The Court of Appeal has decided in Alam v Secretary of State for the Home Department  EWCA Civ 1527 that sending a decision letter to a person’s last known address will generally be sufficient proof that the letter has been received. To prove otherwise, it must be shown the letter was intercepted and did not arrive, not merely that the person was unaware of the letter.
Despite the change in approach brought about by the Court of Appeal’s decision in Alam, the central lesson remains the same: advising the Home Office when you move address is important.
If the Home Office sends an important letter to an old address, despite you updating them with your new address, they will not be able to get past the first hurdle of showing that the letter was posted to the last known address. But if you have not told them your new address, they cannot really be blamed. The burden will fall on you to prove that the letter was not received i.e. not delivered to your last known address. This is likely to be difficult.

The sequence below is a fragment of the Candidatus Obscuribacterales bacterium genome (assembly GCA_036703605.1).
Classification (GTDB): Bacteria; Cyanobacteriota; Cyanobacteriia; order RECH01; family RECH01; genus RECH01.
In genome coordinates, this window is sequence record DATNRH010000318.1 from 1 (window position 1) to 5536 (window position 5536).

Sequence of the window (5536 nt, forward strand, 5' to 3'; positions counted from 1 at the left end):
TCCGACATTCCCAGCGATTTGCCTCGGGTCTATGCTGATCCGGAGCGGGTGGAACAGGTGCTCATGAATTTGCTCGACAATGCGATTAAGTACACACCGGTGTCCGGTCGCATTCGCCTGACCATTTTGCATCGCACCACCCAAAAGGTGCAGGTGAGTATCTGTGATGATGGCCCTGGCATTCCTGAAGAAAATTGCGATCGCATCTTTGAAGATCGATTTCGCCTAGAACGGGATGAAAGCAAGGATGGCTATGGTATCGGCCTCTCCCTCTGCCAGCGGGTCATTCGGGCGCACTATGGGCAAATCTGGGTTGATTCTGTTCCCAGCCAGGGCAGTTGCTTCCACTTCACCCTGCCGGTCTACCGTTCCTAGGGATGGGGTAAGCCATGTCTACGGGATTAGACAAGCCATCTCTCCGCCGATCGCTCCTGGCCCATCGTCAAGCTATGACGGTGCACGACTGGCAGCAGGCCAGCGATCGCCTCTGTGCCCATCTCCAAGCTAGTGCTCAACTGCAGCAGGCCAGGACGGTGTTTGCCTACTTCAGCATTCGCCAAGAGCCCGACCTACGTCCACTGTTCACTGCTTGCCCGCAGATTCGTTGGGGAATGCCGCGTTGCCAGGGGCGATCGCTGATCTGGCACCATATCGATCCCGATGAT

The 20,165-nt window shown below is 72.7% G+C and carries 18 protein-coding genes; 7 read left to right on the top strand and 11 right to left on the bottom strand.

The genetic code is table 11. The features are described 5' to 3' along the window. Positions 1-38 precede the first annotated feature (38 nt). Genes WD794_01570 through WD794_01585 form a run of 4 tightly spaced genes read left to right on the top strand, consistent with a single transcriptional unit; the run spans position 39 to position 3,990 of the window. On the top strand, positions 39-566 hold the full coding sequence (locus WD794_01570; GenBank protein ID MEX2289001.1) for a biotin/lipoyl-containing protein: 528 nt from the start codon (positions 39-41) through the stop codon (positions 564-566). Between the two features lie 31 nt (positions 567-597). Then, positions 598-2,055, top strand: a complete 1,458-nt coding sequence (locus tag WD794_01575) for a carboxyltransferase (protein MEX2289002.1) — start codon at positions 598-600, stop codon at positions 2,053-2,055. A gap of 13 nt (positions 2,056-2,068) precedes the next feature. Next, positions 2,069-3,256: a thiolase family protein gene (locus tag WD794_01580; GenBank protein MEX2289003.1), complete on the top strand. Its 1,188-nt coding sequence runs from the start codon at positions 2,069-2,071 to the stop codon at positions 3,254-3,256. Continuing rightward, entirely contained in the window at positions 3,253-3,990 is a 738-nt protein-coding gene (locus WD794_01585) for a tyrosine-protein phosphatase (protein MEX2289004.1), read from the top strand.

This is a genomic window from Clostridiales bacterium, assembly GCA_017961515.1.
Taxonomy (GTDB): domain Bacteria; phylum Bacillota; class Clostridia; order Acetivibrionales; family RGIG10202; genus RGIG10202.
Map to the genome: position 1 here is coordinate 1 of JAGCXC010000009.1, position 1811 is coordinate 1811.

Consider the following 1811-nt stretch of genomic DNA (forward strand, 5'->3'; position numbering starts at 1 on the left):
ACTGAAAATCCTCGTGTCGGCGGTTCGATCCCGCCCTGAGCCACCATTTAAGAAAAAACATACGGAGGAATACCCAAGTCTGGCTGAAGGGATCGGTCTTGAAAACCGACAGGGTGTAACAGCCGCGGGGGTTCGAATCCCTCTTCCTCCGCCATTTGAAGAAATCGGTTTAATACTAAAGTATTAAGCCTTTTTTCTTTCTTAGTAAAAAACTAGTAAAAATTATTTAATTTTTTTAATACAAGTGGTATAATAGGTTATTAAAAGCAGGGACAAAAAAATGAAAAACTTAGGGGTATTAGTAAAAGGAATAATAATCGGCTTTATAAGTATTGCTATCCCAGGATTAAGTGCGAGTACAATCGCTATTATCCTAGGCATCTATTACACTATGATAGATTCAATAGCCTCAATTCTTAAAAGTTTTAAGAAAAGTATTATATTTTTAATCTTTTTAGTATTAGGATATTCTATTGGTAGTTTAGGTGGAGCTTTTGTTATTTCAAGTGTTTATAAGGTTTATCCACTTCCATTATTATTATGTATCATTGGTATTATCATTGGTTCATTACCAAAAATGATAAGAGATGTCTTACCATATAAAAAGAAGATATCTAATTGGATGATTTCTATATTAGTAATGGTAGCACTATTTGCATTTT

There is no obligation to notify the Home Office of a change of address. However, ensuring that they have your current address will hopefully mean you do not miss any important decisions issued.